I can’t remember if uranium was on the billboard list, but I do know it’s natural and it’s not a problem. The EPA drinking water standard for uranium is 30 µg/L (30 microliters per liter or 30 millionths of a liter). The four lines of uranium test results displayed in the above video are in picocuries per liter (pCi/L). Converting the latter to the EPA criteria, we get the following:
Note the four Kemble uranium test results indicate levels were from 29.92 to 29.99 µg/L below the 30 µg/L EPA standard. I won’t bother calculating the orders of magnitude by which Hope’s assertions are off the mark but it’s obvious there’s no problem. It’s so obvious this doesn’t come anywhere near “weapons grade” that I suggest we mine this stuff, ship boatloads of it to the Norks at a discount so they can spend the next million years or so trying to develop a nuclear weapon from it. I feel that safe.
Finally, let me point out these uranium levels are low. A 1962 USGS study of uranium levels in Pennsylvania indicated the following:
In Pennsylvania, uranium deposits occur in sedimentary rocks of Late Devonian to Late Triassic age in the Appalachian Plateaus, Ridge and Valley, and Piedmont provinces. As a result of searches made by prospectors and reconnaissance work by U.S. Geological Survey field parties, uranium occurrences have been discovered in three principal stratigraphic sequences: (1) Upper Devonian rocks, (2) Upper Mississippian and Lower Pennsylvanian rocks, and (3) Upper Triassic rocks.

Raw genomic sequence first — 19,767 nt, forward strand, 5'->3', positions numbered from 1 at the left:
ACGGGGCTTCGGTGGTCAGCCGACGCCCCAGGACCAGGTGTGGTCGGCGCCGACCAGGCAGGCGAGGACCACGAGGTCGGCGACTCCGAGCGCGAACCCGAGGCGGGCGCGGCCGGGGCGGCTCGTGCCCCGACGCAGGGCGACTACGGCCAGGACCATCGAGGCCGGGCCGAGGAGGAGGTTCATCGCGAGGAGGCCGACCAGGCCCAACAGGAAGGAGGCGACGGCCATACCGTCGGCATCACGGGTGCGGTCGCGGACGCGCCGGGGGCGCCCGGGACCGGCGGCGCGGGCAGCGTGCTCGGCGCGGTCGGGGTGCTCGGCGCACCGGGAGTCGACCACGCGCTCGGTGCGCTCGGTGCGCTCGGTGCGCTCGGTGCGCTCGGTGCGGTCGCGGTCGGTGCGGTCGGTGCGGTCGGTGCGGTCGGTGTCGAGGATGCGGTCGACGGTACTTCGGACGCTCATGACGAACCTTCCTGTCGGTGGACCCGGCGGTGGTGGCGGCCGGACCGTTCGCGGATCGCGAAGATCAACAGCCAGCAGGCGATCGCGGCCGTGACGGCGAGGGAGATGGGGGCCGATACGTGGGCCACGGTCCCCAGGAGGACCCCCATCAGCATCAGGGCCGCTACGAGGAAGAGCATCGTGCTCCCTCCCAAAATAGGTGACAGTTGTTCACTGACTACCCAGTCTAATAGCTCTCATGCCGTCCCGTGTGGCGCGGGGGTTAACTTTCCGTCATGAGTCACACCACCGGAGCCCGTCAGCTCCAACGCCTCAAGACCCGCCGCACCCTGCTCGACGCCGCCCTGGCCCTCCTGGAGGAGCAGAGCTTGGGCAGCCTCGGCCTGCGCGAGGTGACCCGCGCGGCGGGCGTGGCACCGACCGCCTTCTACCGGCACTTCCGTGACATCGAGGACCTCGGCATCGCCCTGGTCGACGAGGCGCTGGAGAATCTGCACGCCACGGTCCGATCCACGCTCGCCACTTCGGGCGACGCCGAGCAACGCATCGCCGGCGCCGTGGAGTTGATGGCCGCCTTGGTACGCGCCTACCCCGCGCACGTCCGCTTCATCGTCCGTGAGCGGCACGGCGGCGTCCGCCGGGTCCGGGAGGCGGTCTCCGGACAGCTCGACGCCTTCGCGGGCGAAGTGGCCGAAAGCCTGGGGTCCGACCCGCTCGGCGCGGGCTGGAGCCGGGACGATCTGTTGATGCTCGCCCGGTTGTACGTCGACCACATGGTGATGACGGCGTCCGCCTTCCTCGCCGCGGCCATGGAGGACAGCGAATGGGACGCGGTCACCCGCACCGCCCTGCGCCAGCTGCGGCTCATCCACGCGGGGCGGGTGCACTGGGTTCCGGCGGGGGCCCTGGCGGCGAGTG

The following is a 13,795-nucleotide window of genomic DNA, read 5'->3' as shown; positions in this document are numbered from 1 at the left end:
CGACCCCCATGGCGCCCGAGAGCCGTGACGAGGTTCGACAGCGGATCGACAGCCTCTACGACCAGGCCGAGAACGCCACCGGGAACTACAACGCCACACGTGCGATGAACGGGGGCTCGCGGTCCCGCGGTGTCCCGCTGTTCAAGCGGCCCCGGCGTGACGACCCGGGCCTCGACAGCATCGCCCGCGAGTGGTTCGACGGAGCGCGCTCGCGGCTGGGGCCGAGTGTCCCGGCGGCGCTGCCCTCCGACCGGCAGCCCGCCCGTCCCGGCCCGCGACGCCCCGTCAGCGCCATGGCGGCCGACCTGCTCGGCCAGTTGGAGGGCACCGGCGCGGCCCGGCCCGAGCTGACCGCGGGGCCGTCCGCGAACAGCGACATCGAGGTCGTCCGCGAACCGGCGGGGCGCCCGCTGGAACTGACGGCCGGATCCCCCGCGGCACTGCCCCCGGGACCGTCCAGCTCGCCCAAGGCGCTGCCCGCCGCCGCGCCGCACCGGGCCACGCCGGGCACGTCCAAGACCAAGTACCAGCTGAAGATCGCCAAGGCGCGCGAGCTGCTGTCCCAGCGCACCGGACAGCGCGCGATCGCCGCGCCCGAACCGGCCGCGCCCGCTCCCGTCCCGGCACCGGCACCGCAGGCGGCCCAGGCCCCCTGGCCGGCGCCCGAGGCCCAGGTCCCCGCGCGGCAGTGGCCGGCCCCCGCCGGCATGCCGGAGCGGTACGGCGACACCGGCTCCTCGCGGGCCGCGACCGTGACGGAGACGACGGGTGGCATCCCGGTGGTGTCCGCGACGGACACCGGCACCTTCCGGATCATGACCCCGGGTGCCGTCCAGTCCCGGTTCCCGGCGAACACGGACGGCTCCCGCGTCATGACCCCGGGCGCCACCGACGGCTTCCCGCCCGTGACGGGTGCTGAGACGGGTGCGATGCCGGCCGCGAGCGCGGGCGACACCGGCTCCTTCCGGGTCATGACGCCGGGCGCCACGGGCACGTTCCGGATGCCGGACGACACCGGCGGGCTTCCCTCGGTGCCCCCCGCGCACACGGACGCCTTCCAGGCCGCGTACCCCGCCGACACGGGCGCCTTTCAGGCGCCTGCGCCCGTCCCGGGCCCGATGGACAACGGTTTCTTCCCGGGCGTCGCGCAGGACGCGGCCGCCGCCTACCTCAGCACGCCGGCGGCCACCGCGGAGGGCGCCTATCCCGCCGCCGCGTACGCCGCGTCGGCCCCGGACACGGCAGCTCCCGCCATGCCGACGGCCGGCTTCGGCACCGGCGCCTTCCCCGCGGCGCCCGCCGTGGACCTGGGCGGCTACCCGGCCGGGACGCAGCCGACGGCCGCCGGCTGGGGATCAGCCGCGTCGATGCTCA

The uranium occurrences in Upper Devonian rocks are commonly associated with gray sandstone or shale that contains copper minerals and carbonaceous plant fossils…
Spectrographic and chemical analyses show that the abundance of uranium is independent of the abundance of any other element. The only relation noted is that lead, vanadium, and selenium are most abundant in rocks in which uranium is also abundant.
Some of the uranium occurrences probably formed by syngenetic deposition, others by early epigenetic concentration, and a few by relatively recent leaching and redeposition by ground water.